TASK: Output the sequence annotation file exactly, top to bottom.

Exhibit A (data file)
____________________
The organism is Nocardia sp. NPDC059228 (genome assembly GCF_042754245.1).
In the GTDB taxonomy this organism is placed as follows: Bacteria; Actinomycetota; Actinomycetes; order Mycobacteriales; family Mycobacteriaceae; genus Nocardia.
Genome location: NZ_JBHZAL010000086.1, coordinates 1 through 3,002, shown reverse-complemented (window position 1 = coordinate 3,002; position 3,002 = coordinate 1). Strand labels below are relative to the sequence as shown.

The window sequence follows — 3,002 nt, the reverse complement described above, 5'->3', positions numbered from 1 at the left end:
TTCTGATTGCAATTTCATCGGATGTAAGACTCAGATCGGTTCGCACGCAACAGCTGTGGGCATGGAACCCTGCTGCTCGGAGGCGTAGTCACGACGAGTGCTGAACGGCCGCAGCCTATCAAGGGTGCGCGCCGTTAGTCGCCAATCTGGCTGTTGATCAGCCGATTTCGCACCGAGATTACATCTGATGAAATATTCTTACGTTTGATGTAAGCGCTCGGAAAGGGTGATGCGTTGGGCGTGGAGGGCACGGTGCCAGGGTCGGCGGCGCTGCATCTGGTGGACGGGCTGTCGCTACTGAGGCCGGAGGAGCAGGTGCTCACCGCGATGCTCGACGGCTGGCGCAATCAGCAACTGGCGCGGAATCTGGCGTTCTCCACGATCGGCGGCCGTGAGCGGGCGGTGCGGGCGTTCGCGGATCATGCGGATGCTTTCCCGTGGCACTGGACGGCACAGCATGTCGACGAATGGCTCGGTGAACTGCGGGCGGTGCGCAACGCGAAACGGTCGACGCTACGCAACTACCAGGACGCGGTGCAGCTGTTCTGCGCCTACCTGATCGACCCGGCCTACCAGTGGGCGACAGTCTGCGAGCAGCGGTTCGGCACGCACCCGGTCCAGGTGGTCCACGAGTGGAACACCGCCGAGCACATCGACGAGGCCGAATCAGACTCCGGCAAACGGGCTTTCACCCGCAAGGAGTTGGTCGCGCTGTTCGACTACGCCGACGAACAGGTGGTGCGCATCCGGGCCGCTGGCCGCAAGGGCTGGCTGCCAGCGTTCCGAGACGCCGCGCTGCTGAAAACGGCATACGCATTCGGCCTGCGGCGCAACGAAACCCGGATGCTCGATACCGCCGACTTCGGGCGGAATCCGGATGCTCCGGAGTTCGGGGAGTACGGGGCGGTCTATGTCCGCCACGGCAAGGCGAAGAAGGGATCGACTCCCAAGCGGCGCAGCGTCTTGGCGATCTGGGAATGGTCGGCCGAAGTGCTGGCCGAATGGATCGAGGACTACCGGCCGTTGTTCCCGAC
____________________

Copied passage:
The organism is Nocardia sp. NPDC059228 (genome assembly GCF_042754245.1).
In the GTDB taxonomy this organism is placed as follows: Bacteria; Actinomycetota; Actinomycetes; order Mycobacteriales; family Mycobacteriaceae; genus Nocardia.
Genome location: NZ_JBHZAL010000086.1, coordinates 1 through 3,002, shown reverse-complemented (window position 1 = coordinate 3,002; position 3,002 = coordinate 1). Strand labels below are relative to the sequence as shown.

The window sequence follows — 3,002 nt, the reverse complement described above, 5'->3', positions numbered from 1 at the left end:
TTCTGATTGCAATTTCATCGGATGTAAGACTCAGATCGGTTCGCACGCAACAGCTGTGGGCATGGAACCCTGCTGCTCGGAGGCGTAGTCACGACGAGTGCTGAACGGCCGCAGCCTATCAAGGGTGCGCGCCGTTAGTCGCCAATCTGGCTGTTGATCAGCCGATTTCGCACCGAGATTACATCTGATGAAATATTCTTACGTTTGATGTAAGCGCTCGGAAAGGGTGATGCGTTGGGCGTGGAGGGCACGGTGCCAGGGTCGGCGGCGCTGCATCTGGTGGACGGGCTGTCGCTACTGAGGCCGGAGGAGCAGGTGCTCACCGCGATGCTCGACGGCTGGCGCAATCAGCAACTGGCGCGGAATCTGGCGTTCTCCACGATCGGCGGCCGTGAGCGGGCGGTGCGGGCGTTCGCGGATCATGCGGATGCTTTCCCGTGGCACTGGACGGCACAGCATGTCGACGAATGGCTCGGTGAACTGCGGGCGGTGCGCAACGCGAAACGGTCGACGCTACGCAACTACCAGGACGCGGTGCAGCTGTTCTGCGCCTACCTGATCGACCCGGCCTACCAGTGGGCGACAGTCTGCGAGCAGCGGTTCGGCACGCACCCGGTCCAGGTGGTCCACGAGTGGAACACCGCCGAGCACATCGACGAGGCCGAATCAGACTCCGGCAAACGGGCTTTCACCCGCAAGGAGTTGGTCGCGCTGTTCGACTACGCCGACGAACAGGTGGTGCGCATCCGGGCCGCTGGCCGCAAGGGCTGGCTGCCAGCGTTCCGAGACGCCGCGCTGCTGAAAACGGCATACGCATTCGGCCTGCGGCGCAACGAAACCCGGATGCTCGATACCGCCGACTTCGGGCGGAATCCGGATGCTCCGGAGTTCGGGGAGTACGGGGCGGTCTATGTCCGCCACGGCAAGGCGAAGAAGGGATCGACTCCCAAGCGGCGCAGCGTCTTGGCGATCTGGGAATGGTCGGCCGAAGTGCTGGCCGAATGGATCGAGGACTACCGGCCGTTGTTCCCGAC